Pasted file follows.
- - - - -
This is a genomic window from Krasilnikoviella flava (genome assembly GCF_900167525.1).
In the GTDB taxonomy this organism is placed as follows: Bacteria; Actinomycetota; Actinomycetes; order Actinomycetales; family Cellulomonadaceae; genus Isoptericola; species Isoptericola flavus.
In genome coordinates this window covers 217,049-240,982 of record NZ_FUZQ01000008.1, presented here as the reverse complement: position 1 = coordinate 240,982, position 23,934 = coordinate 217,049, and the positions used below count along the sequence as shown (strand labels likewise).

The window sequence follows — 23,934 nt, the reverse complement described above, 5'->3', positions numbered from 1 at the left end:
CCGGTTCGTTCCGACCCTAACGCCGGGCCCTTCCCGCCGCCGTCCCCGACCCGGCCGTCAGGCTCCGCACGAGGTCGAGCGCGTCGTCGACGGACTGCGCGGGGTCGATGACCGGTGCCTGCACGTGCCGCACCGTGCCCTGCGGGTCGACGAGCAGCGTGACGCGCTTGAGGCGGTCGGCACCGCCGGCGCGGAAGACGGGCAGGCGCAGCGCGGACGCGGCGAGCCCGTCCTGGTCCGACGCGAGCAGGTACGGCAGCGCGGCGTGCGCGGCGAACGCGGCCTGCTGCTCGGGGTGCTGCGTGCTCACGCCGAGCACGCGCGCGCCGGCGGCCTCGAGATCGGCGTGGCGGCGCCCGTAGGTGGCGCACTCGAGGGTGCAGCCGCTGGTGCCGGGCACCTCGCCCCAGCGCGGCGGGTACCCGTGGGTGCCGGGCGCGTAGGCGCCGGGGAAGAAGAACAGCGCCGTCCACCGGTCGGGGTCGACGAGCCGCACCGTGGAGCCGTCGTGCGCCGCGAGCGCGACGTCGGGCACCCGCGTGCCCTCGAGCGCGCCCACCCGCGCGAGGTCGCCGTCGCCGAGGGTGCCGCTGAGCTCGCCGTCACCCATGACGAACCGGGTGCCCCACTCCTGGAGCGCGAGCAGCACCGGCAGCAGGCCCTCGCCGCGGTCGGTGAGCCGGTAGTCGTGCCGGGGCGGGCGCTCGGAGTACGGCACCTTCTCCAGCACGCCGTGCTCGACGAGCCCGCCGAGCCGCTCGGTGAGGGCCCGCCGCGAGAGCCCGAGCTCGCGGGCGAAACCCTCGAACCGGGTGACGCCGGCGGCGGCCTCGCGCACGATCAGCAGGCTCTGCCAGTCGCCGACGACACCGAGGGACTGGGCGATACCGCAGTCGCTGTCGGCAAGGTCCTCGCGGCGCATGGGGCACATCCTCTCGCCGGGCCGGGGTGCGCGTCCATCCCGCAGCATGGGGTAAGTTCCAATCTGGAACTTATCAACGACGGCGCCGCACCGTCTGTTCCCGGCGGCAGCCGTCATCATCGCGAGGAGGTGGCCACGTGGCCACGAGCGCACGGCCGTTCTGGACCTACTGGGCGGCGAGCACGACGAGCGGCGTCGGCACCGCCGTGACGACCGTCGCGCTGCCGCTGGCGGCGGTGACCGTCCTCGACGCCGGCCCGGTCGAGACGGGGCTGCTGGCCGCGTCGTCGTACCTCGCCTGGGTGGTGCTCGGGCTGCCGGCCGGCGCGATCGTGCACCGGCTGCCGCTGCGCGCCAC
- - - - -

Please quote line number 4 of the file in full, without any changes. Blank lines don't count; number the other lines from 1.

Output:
The window sequence follows — 23,934 nt, the reverse complement described above, 5'->3', positions numbered from 1 at the left end: